with boundary conditions,
$u={{U}_{0}}=c{{x}^{s}},\,T={{T}_{w}},\,\,C={{C}_{w}}\,\,\,\,\text{at}\,\,\,\,\,\,y=0$
$u\to 0,\,T\to {{T}_{\infty }},\,C\to {{C}_{\infty }}\,\,\text{at}\,\,\,\,\,\,y\to \infty \,$
Here, Q_{0} is the heat source, Q_{1}^{*} denotes the radiation absorption, K_{c} species chemical reaction and p is the order. The Rosseland approximation is exhibited as, ${{q}_{r}}=\frac{4{{\sigma }_{s}}}{3{{k}_{e}}}\frac{\partial {{T}^{4}}}{\partial y}$. Then the equation (3) becomes,
For solving the fundamental equations (1)(5) the dimensionless quantities are adopted as,
$\begin{align} & X=\frac{x{{U}_{0}}}{\upsilon },Y=\frac{y{{U}_{0}}}{\upsilon },\,U=\frac{u}{{{U}_{0}}},V=\frac{v}{{{U}_{0}}},\,\tau =\frac{tU_{0}^{2}}{\upsilon },\,\, \\ & \theta =\frac{T{{T}_{\infty }}}{{{T}_{w}}{{T}_{\infty }}},\,\phi =\frac{C{{C}_{\infty }}}{{{C}_{w}}{{C}_{\infty }}}. \\\end{align}$
Hence nondimensional forms are obtained as,
Continuity equation,
$\frac{\partial U}{\partial X}+\frac{\partial V}{\partial Y}=0$ (6)
Momentum equation,
$\begin{align} & \frac{\partial U}{\partial \tau }+U\frac{\partial U}{\partial X}+V\frac{\partial U}{\partial Y}=\frac{{{\partial }^{2}}U}{\partial {{Y}^{2}}}\left[ {{A}_{1}}{{A}_{2}}n{{(\frac{\partial U}{\partial Y})}^{n1}} \right] \\ & +{{G}_{r}}\theta +{{G}_{c}}\phi MU\frac{U}{{{D}_{a}}} \\ \end{align}$ (7)
Energy equation,
$\begin{align} & \frac{\partial \theta }{\partial \tau }+U\frac{\partial \theta }{\partial X}+V\frac{\partial \theta }{\partial Y}=\frac{1}{{{P}_{r}}}\left( 1+\frac{16R}{3} \right)\frac{{{\partial }^{2}}\theta }{\partial {{Y}^{2}}}+\frac{1}{{{P}_{r}}}\frac{{{\partial }^{2}}\theta }{\partial {{X}^{2}}} \\ & +Q\theta +{{Q}_{1}}\phi +{{E}_{c}}{{\left( \frac{\partial U}{\partial Y} \right)}^{2}}+{{D}_{u}}\frac{{{\partial }^{2}}\phi }{\partial {{Y}^{2}}} \\ & +{{N}_{b}}\left( \frac{\partial \theta }{\partial X}\frac{\partial \phi }{\partial X}+\frac{\partial \theta }{\partial Y}\frac{\partial \phi }{\partial Y} \right)+{{N}_{t}}\left[ {{\left( \frac{\partial \phi }{\partial X} \right)}^{2}}+{{\left( \frac{\partial \theta }{\partial X} \right)}^{2}} \right] \\\end{align}$ (8)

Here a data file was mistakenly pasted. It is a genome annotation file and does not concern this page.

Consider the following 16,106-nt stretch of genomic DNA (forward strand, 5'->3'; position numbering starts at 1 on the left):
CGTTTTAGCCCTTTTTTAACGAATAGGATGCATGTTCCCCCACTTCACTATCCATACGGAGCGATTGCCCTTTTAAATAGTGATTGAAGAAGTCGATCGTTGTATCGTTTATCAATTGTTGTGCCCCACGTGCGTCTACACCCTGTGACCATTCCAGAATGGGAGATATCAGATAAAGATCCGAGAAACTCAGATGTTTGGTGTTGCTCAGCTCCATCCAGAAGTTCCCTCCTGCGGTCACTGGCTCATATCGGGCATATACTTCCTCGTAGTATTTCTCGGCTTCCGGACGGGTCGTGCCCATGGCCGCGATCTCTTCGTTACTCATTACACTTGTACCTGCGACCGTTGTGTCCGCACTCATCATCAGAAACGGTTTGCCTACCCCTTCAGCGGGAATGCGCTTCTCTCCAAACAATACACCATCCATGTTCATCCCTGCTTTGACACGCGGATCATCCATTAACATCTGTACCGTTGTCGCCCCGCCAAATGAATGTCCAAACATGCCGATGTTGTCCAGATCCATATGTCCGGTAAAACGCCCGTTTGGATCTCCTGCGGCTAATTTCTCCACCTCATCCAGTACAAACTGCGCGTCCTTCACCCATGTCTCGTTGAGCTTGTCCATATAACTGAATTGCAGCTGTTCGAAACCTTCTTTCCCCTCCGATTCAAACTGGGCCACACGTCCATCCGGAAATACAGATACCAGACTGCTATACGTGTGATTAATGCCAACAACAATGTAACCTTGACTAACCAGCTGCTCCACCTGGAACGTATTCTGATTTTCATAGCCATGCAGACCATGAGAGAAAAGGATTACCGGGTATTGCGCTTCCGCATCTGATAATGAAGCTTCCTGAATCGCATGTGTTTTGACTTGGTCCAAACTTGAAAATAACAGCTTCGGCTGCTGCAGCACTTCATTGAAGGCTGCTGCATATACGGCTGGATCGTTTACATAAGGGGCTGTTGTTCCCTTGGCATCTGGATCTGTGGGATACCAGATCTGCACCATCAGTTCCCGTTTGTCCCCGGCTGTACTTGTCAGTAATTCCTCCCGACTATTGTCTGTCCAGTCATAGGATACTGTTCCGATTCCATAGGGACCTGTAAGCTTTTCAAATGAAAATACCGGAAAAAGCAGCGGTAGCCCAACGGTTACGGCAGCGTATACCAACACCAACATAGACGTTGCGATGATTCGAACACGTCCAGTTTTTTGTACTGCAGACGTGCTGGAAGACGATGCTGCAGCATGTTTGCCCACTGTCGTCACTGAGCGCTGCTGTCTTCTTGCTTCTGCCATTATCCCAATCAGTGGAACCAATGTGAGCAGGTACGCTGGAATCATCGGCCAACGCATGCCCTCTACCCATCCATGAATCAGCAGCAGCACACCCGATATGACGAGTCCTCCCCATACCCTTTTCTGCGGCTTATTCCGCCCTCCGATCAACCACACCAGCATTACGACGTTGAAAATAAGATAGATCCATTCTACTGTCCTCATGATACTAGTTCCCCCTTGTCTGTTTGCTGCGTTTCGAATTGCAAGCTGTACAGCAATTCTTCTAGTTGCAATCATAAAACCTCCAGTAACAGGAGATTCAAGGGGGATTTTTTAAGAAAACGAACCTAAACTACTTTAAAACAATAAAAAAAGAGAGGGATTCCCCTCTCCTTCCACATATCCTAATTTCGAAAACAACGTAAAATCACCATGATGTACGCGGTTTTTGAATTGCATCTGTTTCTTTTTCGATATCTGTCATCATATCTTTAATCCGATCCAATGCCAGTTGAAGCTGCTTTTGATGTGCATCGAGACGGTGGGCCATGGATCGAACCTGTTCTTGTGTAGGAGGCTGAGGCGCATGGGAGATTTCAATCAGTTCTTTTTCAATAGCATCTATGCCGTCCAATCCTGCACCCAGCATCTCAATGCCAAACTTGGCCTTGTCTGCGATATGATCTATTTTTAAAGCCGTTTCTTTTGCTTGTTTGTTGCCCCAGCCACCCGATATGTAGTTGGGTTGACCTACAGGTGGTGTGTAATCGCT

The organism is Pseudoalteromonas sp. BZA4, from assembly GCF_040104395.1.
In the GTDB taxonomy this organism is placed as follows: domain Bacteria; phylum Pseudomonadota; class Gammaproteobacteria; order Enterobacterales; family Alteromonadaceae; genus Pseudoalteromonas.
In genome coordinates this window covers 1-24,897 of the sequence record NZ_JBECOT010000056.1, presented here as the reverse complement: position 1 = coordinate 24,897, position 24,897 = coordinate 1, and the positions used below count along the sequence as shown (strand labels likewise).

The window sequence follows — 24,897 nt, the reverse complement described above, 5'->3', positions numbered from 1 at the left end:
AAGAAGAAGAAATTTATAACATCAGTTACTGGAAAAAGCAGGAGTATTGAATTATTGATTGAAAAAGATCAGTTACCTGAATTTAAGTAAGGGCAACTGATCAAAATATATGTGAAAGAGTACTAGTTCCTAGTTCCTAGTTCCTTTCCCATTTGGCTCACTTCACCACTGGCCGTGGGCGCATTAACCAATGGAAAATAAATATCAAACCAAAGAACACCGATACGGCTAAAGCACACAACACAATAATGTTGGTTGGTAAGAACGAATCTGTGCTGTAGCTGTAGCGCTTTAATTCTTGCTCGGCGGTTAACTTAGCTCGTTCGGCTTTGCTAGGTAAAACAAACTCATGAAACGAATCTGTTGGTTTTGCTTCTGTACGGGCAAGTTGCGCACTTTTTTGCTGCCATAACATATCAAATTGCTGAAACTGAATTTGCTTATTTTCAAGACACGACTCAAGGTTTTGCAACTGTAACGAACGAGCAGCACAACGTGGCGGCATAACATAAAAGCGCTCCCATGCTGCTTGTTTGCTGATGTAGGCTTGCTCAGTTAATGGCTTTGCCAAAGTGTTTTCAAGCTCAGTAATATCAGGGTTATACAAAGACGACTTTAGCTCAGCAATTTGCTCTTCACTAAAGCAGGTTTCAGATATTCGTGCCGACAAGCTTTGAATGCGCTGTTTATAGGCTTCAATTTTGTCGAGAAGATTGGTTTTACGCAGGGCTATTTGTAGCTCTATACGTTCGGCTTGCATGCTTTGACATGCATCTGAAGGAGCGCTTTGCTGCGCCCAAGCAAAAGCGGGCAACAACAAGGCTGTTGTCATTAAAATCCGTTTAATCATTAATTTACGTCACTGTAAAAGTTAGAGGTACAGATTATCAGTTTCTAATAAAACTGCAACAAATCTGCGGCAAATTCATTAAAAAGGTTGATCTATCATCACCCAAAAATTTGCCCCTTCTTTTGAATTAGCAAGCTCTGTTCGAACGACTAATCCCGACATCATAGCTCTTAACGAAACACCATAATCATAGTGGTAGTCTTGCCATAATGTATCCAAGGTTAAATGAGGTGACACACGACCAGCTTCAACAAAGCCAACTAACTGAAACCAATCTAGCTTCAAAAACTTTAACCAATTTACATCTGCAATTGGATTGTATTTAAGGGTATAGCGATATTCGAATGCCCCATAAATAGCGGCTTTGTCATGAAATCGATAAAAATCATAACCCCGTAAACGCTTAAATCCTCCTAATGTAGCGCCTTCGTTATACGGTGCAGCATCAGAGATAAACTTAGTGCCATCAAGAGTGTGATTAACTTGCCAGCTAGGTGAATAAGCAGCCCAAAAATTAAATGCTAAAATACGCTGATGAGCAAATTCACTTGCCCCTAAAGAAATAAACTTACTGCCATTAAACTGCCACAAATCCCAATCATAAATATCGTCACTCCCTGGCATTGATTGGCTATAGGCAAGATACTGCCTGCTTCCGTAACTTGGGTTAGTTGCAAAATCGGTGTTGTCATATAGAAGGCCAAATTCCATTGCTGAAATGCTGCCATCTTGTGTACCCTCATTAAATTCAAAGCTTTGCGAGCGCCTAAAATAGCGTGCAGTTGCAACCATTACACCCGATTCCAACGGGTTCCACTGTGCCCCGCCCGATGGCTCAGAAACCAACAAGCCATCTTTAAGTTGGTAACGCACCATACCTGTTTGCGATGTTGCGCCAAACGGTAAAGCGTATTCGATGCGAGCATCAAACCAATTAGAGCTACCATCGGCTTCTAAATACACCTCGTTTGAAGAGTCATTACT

Concentration equation,
$\begin{align} & \frac{\partial \phi }{\partial \tau }+U\frac{\partial \phi }{\partial X}+V\frac{\partial \phi }{\partial Y}=\frac{1}{{{L}_{e}}}\left( \frac{{{\partial }^{2}}\phi }{\partial {{X}^{2}}}+\frac{{{\partial }^{2}}\phi }{\partial {{Y}^{2}}} \right) \\ & +\frac{{{N}_{t}}}{{{N}_{b}}{{L}_{e}}}\left( \frac{{{\partial }^{2}}\theta }{\partial {{X}^{2}}}+\frac{{{\partial }^{2}}\theta }{\partial {{Y}^{2}}} \right){{K}_{c}}{{\phi }^{P}} \\\end{align}$ (9)
With the conditions,
$\begin{align} & U=1,\,\,\,\theta =1,\,\,\varphi =1\,\,\,\,\,\text{at}\,\,\,\,\,\,y=0 \\ & U=0,\,\,\theta =0,\,\varphi =0\,\,\,\,\,\text{at}\,\,\,\,\,y\to \infty \, \\\end{align}$
where, Magnetic parameter, $M\text{=}\frac{\sigma '{{B}_{o}}^{2}v}{\rho{{U}_{o}}^{2}}$, mass Grashof number, ${{G}_{c}}=\frac{g\beta *({{c}_{w}}{{c}_{\infty }})v}{U_{_{o}}^{2}}$, Grashof number, ${{G}_{r}}=\frac{g\beta ({{T}_{w}}{{T}_{\infty }})}{U_{0}^{3}}$, Darcy number, ${{D}_{a}}=\frac{k'U_{0}^{2}}{{{v}^{2}}}$, Prandtl number, ${{\operatorname{P}}_{r}}=\frac{\rho {{c}_{p}}v}{k}$, Eckert number, ${{E}_{\text{c}}}=\frac{U_{0}^{2}}{{{c}_{p}}({{T}_{w}}{{T}_{\infty }})}$, radiation parameter, $R=\frac{\sigma T_{\infty }^{3}}{{{k}_{e}}\kappa }$, heat source parameter, $Q=\frac{{{Q}_{o}}v}{U_{\text{o}}^{2}\rho {{c}_{p}}}$, radiation absorption parameter, ${{Q}_{1}}=\frac{Q_{1}^{*}v}{U_{\text{o}}^{2}\rho {{c}_{p}}}\frac{({{C}_{w}}{{C}_{\infty }})}{({{T}_{w}}{{T}_{\infty }})}$, Dufour number, ${{D}_{u}}=\frac{{{D}_{m}}kT}{{{c}_{s}}{{c}_{p}}v}\frac{({{C}_{w}}{{C}_{\infty }})}{({{T}_{w}}{{T}_{\infty }})}$, Lewis number, $L_e=\frac{v}{D_m}$, Sisko fluid parameter, $A_1=\frac{a}{ρυ}$ and ${{A}_{\text{2}}}\text{=}\frac{bU_{0}^{2n2}}{\rho {{v}^{n}}}$, Brownian parameter, ${{N}_{b}}\text{=}\frac{r{{D}_{B}}({{C}_{w}}{{C}_{\infty }})}{v}$, thermophoresis parameter ${{N}_{t}}\text{=}\frac{r{{D}_{T}}}{{{T}_{\infty }}v}({{T}_{w}}{{T}_{\infty }})$, chemical reaction, ${{K}_{c}}\text{=}\frac{v{{K}_{c}}({{C}_{w}}{{C}_{\infty }})}{U_{0}^{2}}$ and Order of chemical reaction = P.
Here, equation (6) is satisfied by stream function ψ and associated with velocity component as, $U=\frac{∂ψ}{∂Y}$ and $V=\frac{∂ψ}{∂X}$.